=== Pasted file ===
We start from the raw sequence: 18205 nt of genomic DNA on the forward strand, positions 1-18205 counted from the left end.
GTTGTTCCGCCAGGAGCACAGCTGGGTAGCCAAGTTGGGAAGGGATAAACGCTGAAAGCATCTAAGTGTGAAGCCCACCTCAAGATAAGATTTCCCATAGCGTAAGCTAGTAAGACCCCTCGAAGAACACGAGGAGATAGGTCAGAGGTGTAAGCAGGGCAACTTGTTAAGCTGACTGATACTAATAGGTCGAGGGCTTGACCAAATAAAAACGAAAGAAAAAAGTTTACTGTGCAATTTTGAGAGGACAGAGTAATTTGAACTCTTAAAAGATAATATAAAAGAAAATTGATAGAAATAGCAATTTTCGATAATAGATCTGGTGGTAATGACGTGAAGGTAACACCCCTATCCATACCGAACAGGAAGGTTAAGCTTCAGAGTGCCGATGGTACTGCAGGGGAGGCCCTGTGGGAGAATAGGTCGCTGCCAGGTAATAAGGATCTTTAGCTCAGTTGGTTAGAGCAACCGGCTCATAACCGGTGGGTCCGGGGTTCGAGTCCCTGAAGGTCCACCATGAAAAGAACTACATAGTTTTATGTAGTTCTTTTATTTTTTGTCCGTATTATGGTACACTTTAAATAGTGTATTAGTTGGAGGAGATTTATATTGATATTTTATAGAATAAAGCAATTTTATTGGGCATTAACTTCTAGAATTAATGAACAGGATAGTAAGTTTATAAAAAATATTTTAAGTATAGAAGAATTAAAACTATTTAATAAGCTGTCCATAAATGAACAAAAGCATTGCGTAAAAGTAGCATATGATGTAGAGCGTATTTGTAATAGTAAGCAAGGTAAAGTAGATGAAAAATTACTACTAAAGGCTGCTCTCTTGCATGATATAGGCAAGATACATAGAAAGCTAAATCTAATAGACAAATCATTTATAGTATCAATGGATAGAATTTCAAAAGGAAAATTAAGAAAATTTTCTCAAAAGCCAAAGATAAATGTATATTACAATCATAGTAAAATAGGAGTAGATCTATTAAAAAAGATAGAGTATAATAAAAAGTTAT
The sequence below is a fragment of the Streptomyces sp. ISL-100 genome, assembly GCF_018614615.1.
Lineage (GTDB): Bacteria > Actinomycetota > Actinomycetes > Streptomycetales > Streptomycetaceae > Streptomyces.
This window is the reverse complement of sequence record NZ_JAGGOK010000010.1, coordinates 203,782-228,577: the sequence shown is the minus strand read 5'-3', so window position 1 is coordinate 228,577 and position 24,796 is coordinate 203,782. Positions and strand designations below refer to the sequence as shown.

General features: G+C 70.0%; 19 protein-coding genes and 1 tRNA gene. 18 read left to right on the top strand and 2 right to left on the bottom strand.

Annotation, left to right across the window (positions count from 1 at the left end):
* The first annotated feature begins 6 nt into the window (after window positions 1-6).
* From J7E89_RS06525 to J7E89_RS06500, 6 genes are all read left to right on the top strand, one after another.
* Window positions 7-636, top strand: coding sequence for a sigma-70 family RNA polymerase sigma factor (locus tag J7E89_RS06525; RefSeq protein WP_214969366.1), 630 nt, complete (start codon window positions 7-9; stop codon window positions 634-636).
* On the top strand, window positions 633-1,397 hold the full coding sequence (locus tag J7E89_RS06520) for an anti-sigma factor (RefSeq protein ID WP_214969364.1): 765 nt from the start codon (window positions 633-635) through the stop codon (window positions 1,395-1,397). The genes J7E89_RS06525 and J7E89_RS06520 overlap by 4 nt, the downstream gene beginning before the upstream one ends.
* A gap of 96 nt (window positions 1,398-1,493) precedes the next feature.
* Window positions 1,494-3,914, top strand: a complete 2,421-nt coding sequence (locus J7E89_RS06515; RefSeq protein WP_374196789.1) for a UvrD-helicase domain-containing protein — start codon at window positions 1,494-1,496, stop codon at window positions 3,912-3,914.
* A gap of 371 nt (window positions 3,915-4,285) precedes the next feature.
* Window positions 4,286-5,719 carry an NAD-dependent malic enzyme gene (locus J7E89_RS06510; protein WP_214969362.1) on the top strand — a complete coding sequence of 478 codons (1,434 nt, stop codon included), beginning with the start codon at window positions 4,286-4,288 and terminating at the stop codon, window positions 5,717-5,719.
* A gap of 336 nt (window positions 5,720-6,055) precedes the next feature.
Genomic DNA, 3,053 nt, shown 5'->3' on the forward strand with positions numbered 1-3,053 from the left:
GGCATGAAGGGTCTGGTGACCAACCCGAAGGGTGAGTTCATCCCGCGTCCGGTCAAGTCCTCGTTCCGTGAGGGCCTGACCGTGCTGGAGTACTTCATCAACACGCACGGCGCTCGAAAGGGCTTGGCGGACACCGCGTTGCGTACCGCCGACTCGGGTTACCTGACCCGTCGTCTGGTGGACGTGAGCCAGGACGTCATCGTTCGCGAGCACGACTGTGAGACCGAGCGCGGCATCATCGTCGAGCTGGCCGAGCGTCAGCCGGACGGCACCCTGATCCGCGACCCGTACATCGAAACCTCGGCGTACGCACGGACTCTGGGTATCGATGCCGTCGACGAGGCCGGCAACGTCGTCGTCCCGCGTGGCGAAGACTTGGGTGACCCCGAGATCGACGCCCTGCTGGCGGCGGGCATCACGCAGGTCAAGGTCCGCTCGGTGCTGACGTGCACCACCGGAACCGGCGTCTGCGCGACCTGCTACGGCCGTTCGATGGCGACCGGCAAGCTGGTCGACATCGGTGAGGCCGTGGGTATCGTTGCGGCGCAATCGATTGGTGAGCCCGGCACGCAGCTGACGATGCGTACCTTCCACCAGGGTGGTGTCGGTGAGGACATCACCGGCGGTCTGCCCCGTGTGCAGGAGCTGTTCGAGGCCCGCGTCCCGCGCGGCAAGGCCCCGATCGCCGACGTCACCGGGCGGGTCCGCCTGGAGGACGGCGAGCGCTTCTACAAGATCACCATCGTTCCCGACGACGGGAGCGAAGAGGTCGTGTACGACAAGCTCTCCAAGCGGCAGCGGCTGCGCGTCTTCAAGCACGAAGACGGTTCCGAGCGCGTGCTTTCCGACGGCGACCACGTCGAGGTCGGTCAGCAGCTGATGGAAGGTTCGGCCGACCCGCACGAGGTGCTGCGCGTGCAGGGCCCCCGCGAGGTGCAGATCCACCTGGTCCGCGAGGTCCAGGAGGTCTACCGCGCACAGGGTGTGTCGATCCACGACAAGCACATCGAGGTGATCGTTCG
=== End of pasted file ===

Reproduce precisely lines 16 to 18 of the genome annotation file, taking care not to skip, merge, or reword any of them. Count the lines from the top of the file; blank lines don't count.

* A gap of 336 nt (window positions 5,720-6,055) precedes the next feature.
Genomic DNA, 3,053 nt, shown 5'->3' on the forward strand with positions numbered 1-3,053 from the left:
GGCATGAAGGGTCTGGTGACCAACCCGAAGGGTGAGTTCATCCCGCGTCCGGTCAAGTCCTCGTTCCGTGAGGGCCTGACCGTGCTGGAGTACTTCATCAACACGCACGGCGCTCGAAAGGGCTTGGCGGACACCGCGTTGCGTACCGCCGACTCGGGTTACCTGACCCGTCGTCTGGTGGACGTGAGCCAGGACGTCATCGTTCGCGAGCACGACTGTGAGACCGAGCGCGGCATCATCGTCGAGCTGGCCGAGCGTCAGCCGGACGGCACCCTGATCCGCGACCCGTACATCGAAACCTCGGCGTACGCACGGACTCTGGGTATCGATGCCGTCGACGAGGCCGGCAACGTCGTCGTCCCGCGTGGCGAAGACTTGGGTGACCCCGAGATCGACGCCCTGCTGGCGGCGGGCATCACGCAGGTCAAGGTCCGCTCGGTGCTGACGTGCACCACCGGAACCGGCGTCTGCGCGACCTGCTACGGCCGTTCGATGGCGACCGGCAAGCTGGTCGACATCGGTGAGGCCGTGGGTATCGTTGCGGCGCAATCGATTGGTGAGCCCGGCACGCAGCTGACGATGCGTACCTTCCACCAGGGTGGTGTCGGTGAGGACATCACCGGCGGTCTGCCCCGTGTGCAGGAGCTGTTCGAGGCCCGCGTCCCGCGCGGCAAGGCCCCGATCGCCGACGTCACCGGGCGGGTCCGCCTGGAGGACGGCGAGCGCTTCTACAAGATCACCATCGTTCCCGACGACGGGAGCGAAGAGGTCGTGTACGACAAGCTCTCCAAGCGGCAGCGGCTGCGCGTCTTCAAGCACGAAGACGGTTCCGAGCGCGTGCTTTCCGACGGCGACCACGTCGAGGTCGGTCAGCAGCTGATGGAAGGTTCGGCCGACCCGCACGAGGTGCTGCGCGTGCAGGGCCCCCGCGAGGTGCAGATCCACCTGGTCCGCGAGGTCCAGGAGGTCTACCGCGCACAGGGTGTGTCGATCCACGACAAGCACATCGAGGTGATCGTTCG